The railway line has been part of our heritage for centuries, especially for Little Island and Glounthaune. The arrival of the railway circa 1860 changed the whole entrance arrangement to Glounthaune village. The bridge and stone steps erected then are still in place and are also a memorial to these changes.
The people in Glounthaune village have seen many changes in the noise levels from the old steam engines to the modern, sleek trains. No doubt the noise of the early morning steam trains passing close by in the early days was utilised by many villagers as their alarm clock.
Likewise the people of Little Island were familiar with the noise of these trains crossing the bridges over the river from Clash/Courtstown – not to mention the necessity to avoid them while crossing the track via the Crompaun. The various railway companies who operated the Cork/Youghal/Cobh lines over the centuries provided employment for local people. There are many families in Little Island /Glounthaune and surrounding areas who have a tradition of working on the railways from the time of their arrival in the locality.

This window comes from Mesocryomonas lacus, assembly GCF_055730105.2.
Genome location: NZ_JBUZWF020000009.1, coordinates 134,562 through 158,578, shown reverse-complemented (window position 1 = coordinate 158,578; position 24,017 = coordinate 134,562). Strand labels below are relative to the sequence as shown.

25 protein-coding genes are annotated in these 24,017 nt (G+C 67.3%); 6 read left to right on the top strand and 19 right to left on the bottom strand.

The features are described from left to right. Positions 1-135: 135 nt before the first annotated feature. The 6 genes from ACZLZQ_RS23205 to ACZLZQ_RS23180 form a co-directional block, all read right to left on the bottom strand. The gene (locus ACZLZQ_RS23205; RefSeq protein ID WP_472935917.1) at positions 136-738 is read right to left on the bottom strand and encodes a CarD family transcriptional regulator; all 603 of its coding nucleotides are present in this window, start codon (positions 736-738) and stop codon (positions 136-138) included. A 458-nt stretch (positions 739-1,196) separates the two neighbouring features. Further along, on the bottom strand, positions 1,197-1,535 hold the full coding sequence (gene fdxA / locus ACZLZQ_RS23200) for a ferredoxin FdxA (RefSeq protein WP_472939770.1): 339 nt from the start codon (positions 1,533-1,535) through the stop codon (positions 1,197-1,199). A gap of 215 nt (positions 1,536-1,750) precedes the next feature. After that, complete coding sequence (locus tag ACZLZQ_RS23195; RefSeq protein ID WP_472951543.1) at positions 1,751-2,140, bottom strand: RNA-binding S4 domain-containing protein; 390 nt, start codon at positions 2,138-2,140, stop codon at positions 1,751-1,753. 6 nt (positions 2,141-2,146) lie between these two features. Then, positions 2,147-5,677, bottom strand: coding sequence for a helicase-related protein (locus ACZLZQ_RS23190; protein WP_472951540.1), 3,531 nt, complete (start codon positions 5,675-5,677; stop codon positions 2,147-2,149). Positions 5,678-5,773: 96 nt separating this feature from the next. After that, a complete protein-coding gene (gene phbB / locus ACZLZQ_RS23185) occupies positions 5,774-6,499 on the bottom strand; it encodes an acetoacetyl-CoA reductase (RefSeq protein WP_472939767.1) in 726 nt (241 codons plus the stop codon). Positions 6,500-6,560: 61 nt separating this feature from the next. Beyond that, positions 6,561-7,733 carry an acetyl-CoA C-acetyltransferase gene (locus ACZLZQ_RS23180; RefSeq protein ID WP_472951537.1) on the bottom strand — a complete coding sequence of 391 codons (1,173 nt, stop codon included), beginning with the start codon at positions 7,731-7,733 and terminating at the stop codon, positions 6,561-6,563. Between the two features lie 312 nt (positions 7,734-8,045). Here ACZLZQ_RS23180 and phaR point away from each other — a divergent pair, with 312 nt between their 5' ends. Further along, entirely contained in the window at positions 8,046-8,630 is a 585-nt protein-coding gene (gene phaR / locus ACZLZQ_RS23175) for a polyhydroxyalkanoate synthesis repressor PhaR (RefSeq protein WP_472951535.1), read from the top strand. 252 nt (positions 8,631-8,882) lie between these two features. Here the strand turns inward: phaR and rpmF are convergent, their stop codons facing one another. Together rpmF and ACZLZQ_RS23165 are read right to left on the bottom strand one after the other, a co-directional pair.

They worked in various capacities – stationmasters, engine drivers, signalmen, linesmen, porters, crossing gate operators, fitters, etc. And there were jobs for some women too as caterers, cleaners, etc. In fact this employment tradition for local people continues to the present day. The erection of the signals in Craig’s field is a fitting memorial to all those who worked in the railway over the centuries.